Terminations: How to handle them in the best way
Have you ever been fired? Remember how it felt? When as a business owner or manager you need to fire one of your employees, your best and least dangerous approach will be to treat them the way you would want to be treated in the situation. This is probably one of the key things to remember when this dreaded task crosses your desk but there are several things to take into consideration to keep a termination from causing more problems than it is solving.
Terminations are something that most managers don’t perform frequently and as a result, oftentimes it’s not something that’s done particularly well. This is concerning because the termination of an employee can create a situation ripe with potential legal claims and other problems. Because of the potential risk involved, it’s worth putting in the time to prepare properly for the action being taken. Here are some key things that can help make for a better experience for both parties and hopefully keep you out of hot water.
Tip number one: Don’t go at it alone! Not only should there be more than one person involved in any decision to terminate but the actual termination is done best by the employee’s direct manager and a witness — HR, the owner or another manager. No single manager or individual in a company should have sole firing discretion. In order to make certain company policies have been followed, there’s not a personal bias involved and that any potential legal issues surrounding the termination have been analyzed, always have at least two management level individuals involved in the decision. One of the managers should be present to act as a witness, to help guide the conversation if necessary and for safety reasons as well.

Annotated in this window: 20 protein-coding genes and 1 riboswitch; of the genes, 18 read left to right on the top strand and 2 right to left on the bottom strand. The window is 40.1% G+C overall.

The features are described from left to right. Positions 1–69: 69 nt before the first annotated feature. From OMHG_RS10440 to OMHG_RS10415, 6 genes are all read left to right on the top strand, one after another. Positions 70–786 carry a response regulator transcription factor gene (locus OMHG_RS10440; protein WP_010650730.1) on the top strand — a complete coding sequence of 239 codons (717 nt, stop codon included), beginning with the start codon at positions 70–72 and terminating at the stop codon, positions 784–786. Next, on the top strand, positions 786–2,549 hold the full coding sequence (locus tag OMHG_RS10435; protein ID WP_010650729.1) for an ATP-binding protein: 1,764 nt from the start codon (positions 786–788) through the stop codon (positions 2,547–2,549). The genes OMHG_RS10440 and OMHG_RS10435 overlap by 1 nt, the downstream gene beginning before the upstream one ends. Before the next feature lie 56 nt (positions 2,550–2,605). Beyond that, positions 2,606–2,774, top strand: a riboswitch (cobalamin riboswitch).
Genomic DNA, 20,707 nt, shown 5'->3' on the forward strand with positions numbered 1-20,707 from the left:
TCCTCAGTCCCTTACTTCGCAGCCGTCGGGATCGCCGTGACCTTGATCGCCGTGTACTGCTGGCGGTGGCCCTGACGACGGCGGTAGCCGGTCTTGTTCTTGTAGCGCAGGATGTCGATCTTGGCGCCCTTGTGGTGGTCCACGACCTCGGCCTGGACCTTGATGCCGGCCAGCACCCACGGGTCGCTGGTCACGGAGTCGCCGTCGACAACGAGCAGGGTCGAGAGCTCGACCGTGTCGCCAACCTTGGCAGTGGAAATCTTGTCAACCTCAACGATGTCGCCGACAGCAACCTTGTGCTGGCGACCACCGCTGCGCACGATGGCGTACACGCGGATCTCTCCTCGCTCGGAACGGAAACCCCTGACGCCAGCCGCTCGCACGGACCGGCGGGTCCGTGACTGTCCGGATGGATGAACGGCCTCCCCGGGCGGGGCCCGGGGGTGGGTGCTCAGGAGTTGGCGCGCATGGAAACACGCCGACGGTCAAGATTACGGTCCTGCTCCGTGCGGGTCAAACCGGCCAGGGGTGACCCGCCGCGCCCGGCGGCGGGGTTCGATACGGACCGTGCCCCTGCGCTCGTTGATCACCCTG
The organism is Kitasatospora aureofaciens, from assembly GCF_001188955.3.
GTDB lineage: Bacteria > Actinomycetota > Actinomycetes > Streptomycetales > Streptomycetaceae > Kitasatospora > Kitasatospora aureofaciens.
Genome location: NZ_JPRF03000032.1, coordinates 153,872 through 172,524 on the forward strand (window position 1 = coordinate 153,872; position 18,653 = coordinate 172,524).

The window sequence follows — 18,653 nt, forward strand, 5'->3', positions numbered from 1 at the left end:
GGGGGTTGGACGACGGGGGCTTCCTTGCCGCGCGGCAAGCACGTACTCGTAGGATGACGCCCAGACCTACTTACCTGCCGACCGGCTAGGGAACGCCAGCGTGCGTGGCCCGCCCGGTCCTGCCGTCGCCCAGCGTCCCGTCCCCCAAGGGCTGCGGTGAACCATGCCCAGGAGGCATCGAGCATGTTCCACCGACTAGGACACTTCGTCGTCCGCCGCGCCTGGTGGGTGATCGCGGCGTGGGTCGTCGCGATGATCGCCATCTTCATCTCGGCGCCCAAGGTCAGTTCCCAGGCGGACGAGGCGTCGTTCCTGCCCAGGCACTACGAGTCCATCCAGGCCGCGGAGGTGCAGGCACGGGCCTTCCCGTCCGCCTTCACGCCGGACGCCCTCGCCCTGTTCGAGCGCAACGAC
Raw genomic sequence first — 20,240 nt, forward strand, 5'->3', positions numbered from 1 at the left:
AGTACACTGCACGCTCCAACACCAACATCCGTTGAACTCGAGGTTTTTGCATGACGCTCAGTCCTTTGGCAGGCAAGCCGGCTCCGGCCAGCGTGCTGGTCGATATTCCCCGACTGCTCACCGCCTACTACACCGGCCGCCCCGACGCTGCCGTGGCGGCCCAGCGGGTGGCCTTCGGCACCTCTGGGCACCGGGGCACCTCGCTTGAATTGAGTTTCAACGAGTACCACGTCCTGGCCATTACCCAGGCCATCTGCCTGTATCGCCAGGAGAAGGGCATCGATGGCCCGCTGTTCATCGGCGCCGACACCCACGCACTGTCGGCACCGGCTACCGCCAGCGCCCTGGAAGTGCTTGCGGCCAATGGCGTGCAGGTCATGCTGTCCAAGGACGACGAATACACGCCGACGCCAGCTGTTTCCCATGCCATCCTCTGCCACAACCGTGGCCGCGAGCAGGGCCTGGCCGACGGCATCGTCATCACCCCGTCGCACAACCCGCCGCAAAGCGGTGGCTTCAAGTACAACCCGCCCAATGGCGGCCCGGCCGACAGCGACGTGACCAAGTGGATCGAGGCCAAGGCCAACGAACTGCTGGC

Your employee should not be surprised by the termination. There are rare occasions when immediate termination is warranted like gross misconduct, acts of violence or theft. In the heat of a moment like that, it’s best to send an employee home for the day with pay and gather your management team to determine the best course of action. In most cases, terminations are due to ongoing poor job performance and it should have been discussed with them, given clear direction on what needs to improve and communicated what the results will be if that improvement doesn’t take place. Most importantly, all of this communication has been documented. Firing is never easy but when the employee has been made aware of issues with regards to their performance, been given the time and necessary resources to correct it and when they are aware your next step would likely be termination, the process tends to go more smoothly with less risk of legal action.